Thursday, July 08, 2010

WWDC 2010 Videos

In the past two weeks, actually since June 26, 2010, I have been watching WWDC 2010 videos. There are total 125 videos, each about one hour time. Now I have 72 left, which may take me at least one more month to finish, two videos a day.

Those are really good talks on Cocoa, Objective-C and iOS or iPhone. Most of them provide detail information about its new features and framework. I think my past years learning on Cocoa and Objective-C, and recent hands-on iPhone development benefit me a lot. Without my past knowledge and experience, it is hard to understand those new videos. I think I am on the right track with Mac and iPhone development.

Recall back the initial days when I was doing iPhone coding, it was too much and overwhelming, since the framework and syntax are so different from .Net and other languages such as JavaScript, PowerShell and Ruby. However, I knew that all those were new for me and I should not bring my past experience in other framework as pre-adjudgement to influence my learning. I tried to not just copy and paste codes. Instead, I just typed all the codes so that I got first experience with the new framework. I think my efforts are worthwhile. Now I feel the power and beauty of this new framework.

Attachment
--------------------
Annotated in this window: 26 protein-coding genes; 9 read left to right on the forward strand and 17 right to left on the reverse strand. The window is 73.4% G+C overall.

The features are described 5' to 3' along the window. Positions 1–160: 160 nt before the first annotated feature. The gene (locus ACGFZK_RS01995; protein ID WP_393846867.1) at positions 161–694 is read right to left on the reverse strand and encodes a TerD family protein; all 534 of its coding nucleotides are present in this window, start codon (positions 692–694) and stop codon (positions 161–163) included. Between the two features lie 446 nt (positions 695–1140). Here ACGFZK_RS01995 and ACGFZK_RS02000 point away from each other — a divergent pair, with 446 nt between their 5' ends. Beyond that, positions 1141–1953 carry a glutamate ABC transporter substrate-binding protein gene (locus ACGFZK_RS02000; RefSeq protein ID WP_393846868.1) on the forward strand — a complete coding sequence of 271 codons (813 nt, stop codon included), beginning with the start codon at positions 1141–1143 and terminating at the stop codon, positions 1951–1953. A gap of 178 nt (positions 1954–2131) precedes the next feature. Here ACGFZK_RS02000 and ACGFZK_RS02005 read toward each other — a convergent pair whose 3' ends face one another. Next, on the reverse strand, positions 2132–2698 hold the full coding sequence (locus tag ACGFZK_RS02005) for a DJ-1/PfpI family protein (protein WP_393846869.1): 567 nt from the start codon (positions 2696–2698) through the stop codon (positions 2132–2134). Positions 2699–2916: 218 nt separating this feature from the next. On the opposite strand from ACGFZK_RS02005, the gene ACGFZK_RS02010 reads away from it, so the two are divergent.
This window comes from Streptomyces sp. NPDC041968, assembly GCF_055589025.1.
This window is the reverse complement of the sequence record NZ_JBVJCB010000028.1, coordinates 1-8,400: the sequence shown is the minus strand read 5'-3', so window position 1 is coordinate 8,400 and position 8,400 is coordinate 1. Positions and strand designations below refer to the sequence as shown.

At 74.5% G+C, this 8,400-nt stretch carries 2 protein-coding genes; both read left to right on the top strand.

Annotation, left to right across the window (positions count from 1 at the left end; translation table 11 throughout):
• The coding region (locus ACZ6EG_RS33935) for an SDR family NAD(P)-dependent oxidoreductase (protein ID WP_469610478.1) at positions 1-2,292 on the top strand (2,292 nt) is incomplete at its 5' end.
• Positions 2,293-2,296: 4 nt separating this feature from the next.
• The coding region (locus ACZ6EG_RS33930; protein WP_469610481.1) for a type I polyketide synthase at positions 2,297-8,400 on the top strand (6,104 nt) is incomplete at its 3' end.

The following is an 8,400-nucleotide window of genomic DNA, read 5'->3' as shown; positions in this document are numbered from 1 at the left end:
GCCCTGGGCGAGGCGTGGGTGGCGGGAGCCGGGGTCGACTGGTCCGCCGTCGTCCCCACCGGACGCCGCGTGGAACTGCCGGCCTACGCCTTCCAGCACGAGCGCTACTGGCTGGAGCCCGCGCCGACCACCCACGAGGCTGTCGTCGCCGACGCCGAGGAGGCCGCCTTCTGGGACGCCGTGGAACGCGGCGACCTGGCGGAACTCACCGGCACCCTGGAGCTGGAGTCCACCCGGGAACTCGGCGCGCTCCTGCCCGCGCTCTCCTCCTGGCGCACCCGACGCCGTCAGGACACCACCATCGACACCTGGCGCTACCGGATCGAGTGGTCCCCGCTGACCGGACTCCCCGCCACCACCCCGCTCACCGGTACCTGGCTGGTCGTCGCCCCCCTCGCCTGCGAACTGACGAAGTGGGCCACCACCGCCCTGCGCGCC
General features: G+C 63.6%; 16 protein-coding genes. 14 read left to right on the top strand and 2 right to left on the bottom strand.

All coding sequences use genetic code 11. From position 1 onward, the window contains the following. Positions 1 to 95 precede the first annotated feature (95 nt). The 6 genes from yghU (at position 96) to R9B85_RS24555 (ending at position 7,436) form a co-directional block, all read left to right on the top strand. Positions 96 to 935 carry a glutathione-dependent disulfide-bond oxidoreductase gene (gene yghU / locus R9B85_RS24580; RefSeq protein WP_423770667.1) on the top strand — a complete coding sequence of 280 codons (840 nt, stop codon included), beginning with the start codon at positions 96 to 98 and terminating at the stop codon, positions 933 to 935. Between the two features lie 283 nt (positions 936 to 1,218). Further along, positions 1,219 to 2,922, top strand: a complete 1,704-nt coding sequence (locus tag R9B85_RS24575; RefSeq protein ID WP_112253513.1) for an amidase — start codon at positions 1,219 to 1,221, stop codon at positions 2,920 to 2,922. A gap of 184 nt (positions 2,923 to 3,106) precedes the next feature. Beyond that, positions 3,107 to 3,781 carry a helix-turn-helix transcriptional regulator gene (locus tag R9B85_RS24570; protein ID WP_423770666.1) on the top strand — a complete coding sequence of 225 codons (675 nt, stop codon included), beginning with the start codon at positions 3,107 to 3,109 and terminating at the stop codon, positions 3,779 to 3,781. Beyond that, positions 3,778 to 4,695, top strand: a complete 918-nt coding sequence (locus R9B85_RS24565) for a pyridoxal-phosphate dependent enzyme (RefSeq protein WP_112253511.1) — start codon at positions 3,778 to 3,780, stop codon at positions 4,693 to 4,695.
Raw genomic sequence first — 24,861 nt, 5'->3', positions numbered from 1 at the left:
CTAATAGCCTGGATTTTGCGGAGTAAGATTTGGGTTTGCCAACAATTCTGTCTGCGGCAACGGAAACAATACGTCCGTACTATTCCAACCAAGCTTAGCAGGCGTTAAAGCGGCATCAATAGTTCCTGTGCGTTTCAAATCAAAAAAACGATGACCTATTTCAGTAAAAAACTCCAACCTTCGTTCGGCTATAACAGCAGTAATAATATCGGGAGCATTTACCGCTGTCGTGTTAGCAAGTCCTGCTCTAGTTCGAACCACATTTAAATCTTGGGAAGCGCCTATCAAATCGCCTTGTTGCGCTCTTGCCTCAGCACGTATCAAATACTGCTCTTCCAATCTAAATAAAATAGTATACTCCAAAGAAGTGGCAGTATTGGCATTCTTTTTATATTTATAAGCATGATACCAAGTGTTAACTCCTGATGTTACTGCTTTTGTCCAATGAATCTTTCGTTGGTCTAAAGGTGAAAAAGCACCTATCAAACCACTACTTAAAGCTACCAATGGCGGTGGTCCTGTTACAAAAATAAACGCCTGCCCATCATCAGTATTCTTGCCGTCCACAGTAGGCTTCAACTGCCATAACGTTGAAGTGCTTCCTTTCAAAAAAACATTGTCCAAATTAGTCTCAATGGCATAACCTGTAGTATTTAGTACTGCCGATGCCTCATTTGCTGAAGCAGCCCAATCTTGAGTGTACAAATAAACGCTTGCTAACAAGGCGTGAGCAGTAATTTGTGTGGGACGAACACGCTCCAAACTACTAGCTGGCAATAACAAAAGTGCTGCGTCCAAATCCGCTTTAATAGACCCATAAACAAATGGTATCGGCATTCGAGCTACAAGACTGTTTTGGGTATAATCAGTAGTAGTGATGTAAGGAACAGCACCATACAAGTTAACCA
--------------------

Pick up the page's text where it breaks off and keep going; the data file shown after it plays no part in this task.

For example, the ObjC syntax is very different .Net C# one. The methods are function like: methodName(type par1, ...); while in ObjC, it is methodAndDescriptionWithArg1: descriptionWithArg2:.... ObjC actually is more descriptive and easy to read.

Taking the following C# example:

class MyClass {
private bool DoAction(string name,
bool condition1,
int flag)
obj = new MyClass();
obj.DoAction("some name",

When you use the method with arguments in values, it is really hard to understand the meaning of each argument. You may rely on Visual Studio intelligent hints to get their means.

The similar codes in ObjC:
@interface MyClass : NSObject {

- (BOOL) doActionWithName:(NSString*)name
obj = [[MyClass alloc] init];
BOOL result = [obj doActionWithName:"some name"

As you can see the ObjC syntax is more descriptive. Here are two slides in session - 138 API Design for Cocoa and Cocoa Touch, at WWDC10:

As in the comparison, you can see that Apple's OS framework and Objective-C was fundamentally a well structured and designed even back to 1981, unlike other languages just mimic C syntax.